A new NBC News/Wall Street Journal poll contains disquieting information for congressional Democrats and Republicans--but it's far more worrisome in the short-run for the Ds. NBC News' "First Read" newsletter offers a summation:

*** The GOP’s Good News, Bad News: The poll is mostly good news for the Republican Party -- at least as it relates to the upcoming midterms. It shows that the GOP is now winning key demographic groups (blue-collar voters, independents, white women, suburban women, and seniors) that it was losing in 2006. Also, the number believing that the nation is on the wrong track (56%) looks a lot more like 1994 (when the party in power lost control of Congress) than it does 1998 or 2002 (when the president’s party fared historically well in the midterms). But in the long term, there are dangerous signs for the GOP. First, the party continues to have a net-negative fav/unfav (which wasn't the case in '94). And second, it has a MAJOR problem with the country's fastest growing demographic group: Latinos. In the poll, Democrats have a 37-point advantage among Latinos when it comes to which party does a better job of protecting minorities, a 42-point edge in protecting immigrants against discrimination, and a 28-point advantage on the issue of immigration.

If the Democrats are losing blue-collar voters, as the Republicans have opposed or sought to weaken Wall Street reform (while calling for extending tax breaks for the wealthy), the Dems do have a mighty big problem. And though most economists say that the stimulus bill they passed prevented the loss of 2 million or so jobs, the Ds and Obama have received little credit for this. They have truly lost the message war.

The picture is far worse for the Democrats than Obama. Look at this:

*** Obama vs. The Dem Party: Here’s another striking finding from our NBC/WSJ poll: Obama and congressional Democrats have two completely different brands right now. For instance, by a 51%-36% margin, the public thinks that Obama is more concerned about the interests of average Americans than of large corporations when it comes to dealing with financial markets. But congressional Dems’ score here is essentially reversed -- 53% think they’re more concerned about protecting the interests of large corporations, while just 35% believe they’re looking out for average Americans. (Congressional Republicans’ score is even worse: 71% for corporations, 20% for average Americans.) Here’s something else: Obama is more helpful in rallying the GOP base (64% of Republican voters say they’re voting GOP to OPPOSE Obama and Dem candidates) than he is his own base (49% of Dem voters say they’re voting to SUPPORT Obama and Dem candidates). Translation: Obama’s presence on the campaign trail might solidify the GOP base without guaranteeing the same lift to Democrats.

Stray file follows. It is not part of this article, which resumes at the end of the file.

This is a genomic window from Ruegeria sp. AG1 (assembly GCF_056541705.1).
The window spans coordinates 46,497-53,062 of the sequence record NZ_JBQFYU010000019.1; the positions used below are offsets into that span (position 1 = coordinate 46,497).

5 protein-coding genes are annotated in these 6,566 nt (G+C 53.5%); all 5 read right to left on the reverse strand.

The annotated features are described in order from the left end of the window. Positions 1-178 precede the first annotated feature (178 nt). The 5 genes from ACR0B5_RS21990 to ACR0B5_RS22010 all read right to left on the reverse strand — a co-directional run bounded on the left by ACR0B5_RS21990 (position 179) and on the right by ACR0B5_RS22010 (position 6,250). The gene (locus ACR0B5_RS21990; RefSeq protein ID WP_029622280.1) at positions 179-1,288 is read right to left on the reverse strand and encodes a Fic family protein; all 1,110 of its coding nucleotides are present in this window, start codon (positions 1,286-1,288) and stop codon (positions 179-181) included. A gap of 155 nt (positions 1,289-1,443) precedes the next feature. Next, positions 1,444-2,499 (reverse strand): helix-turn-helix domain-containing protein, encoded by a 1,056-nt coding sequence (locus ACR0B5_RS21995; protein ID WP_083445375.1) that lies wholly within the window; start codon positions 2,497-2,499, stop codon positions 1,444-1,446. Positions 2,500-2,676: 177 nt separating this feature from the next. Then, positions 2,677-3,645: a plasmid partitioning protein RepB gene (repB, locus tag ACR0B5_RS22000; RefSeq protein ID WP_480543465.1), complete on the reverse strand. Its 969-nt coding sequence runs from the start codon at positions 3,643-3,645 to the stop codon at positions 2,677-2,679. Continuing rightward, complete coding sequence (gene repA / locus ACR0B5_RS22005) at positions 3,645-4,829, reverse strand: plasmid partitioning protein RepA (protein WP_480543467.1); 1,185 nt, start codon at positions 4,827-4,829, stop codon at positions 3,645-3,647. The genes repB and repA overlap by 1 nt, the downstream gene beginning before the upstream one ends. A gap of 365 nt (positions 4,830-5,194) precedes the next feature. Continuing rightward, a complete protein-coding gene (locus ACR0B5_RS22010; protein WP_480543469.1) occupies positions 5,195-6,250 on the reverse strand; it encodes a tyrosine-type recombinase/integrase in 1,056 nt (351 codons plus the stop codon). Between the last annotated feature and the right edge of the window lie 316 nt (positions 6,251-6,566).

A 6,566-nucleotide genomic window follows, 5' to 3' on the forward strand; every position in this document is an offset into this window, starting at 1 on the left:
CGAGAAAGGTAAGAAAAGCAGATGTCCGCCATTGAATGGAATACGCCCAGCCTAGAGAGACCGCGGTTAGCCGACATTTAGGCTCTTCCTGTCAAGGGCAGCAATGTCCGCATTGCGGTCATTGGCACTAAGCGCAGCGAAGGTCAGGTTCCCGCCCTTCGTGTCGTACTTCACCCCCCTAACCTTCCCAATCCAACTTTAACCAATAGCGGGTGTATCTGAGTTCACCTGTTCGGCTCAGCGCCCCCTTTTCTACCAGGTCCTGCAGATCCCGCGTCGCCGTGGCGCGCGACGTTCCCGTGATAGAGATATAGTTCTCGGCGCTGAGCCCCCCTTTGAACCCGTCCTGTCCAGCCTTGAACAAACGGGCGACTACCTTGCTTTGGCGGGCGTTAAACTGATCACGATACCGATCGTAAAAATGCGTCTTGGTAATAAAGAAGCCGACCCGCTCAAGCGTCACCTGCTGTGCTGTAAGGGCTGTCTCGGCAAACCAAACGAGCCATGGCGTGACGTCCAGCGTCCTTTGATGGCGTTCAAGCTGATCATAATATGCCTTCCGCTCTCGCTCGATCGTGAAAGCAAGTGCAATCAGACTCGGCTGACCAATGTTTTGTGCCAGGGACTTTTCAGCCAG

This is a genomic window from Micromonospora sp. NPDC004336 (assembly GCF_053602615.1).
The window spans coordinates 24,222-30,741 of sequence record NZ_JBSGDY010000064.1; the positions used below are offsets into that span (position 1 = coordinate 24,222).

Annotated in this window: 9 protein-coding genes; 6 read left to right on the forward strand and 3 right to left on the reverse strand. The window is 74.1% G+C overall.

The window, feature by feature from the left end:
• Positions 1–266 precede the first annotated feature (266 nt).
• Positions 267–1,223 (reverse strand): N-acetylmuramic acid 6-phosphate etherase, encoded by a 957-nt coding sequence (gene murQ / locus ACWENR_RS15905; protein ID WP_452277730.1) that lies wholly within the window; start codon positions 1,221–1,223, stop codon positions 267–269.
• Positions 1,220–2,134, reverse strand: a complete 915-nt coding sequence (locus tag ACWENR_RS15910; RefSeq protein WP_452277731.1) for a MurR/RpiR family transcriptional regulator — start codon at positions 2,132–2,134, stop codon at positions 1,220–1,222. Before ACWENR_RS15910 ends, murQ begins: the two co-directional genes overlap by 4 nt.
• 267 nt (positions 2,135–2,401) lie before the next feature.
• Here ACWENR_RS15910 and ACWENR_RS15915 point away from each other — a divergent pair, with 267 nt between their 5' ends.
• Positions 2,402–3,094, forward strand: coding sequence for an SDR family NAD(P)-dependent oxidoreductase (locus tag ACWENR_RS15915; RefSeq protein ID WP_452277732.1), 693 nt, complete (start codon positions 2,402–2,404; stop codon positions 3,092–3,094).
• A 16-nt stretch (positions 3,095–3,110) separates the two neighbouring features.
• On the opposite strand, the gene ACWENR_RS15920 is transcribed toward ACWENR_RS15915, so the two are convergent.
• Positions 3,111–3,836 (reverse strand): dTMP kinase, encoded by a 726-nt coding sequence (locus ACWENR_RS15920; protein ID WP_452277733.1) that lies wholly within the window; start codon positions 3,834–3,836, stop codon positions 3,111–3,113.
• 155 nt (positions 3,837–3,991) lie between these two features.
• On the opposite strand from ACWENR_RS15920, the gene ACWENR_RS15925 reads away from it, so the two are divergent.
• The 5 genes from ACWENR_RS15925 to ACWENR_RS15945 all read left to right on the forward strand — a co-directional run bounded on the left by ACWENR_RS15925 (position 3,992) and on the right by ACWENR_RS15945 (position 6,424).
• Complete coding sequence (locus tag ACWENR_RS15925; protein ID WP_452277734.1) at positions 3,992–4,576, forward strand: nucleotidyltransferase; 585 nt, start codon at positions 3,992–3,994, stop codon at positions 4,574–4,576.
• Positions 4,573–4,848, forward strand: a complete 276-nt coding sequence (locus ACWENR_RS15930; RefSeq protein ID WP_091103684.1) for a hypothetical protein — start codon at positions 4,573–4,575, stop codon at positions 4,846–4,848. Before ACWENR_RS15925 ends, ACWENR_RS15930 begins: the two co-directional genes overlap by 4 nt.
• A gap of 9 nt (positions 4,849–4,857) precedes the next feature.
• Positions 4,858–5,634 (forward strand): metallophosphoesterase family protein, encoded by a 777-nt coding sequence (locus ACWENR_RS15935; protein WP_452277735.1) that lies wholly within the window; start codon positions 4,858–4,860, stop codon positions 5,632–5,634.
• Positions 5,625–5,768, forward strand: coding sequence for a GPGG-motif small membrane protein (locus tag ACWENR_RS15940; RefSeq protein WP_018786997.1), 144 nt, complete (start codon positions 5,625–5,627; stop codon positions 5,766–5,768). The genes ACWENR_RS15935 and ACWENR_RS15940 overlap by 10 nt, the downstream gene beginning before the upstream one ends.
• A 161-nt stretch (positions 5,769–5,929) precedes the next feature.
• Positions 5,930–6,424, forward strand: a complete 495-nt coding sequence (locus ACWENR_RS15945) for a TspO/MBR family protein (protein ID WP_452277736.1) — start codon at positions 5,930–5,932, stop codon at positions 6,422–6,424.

Democratic strategists have been hoping that for the 2010 congressional elections the party can beat back an anti-incumbent wave by arguing that the Dems care about average folks and the GOPers do the dirty work of corporations. While most voters, according to this poll, do see the Republicans as bigger pimps for corporations than Democrats, these numbers suggest it still will be a hard sell convincing voters that the Democrats fight for average Americans instead of corporate interests. And if Obama can't help the Democrats, who can?

US Army Soldiers wade through a small creek while conducting a dismounted patrol in the village of Babus in Pole-Elam district, Afghanistan, on May 7, 2010. Photo via the US Army by Spc. De'Yonte Mosley.

Hispanic students fill nearly half the seats in Arizona's public school classrooms, but a new law signed by Governor Jan Brewer Tuesday makes it illegal for these students to learn about their heritage in school. HB 2281 prohibits schools from offering courses at any grade level that advocate ethnic solidarity, promote overthrow of the US government, or cater to specific ethnic groups—regulations which will dismantle the state's popular Mexican-American studies programs.

Much like Arizona's new immigration law, this ethnic studies ban is political interest dressed up to look like education reform. The bill was passed largely because of State Superintendent of Public Instruction Tom Horne's personal distaste for the Tuscon Unified School District's Chicano studies program, in which 3 percent of the district's 55,000 students participate. He has been hell-bent on squashing the program ever since learning several years ago that Hispanic civil rights activist Dolores Huerta told Tucson High School students that "Republicans hate Latinos," the Associated Press reports.

"Traditionally, the American public school system has brought together students from different backgrounds and taught them to be Americans and to treat each other as individuals, and not on the basis of their ethnic backgrounds," Horne noted in an April press release. "This is consistent with the fundamental American value that we are all individuals, not exemplars of whatever ethnic groups we were born into. Ethnic studies programs teach the opposite, and are designed to promote ethnic chauvinism."

Will Congress finally take action to rein in the car dealers who target American soldiers—among others—with dirty sales tricks? Gary Rivlin, whose upcoming book on the poverty industry is titled Broke, USA, reports in yesterday's New York Times that consumer advocates are angling for better oversight:

Even the Pentagon has weighed in, insisting that automobile purchases and dealer-assisted financing should be part of any new financial legislation because low-income military people are victimized in large numbers by shady car dealers that set up shop just outside many bases.

Officials say distractions caused by these bad auto deals could affect the readiness of the armed forces.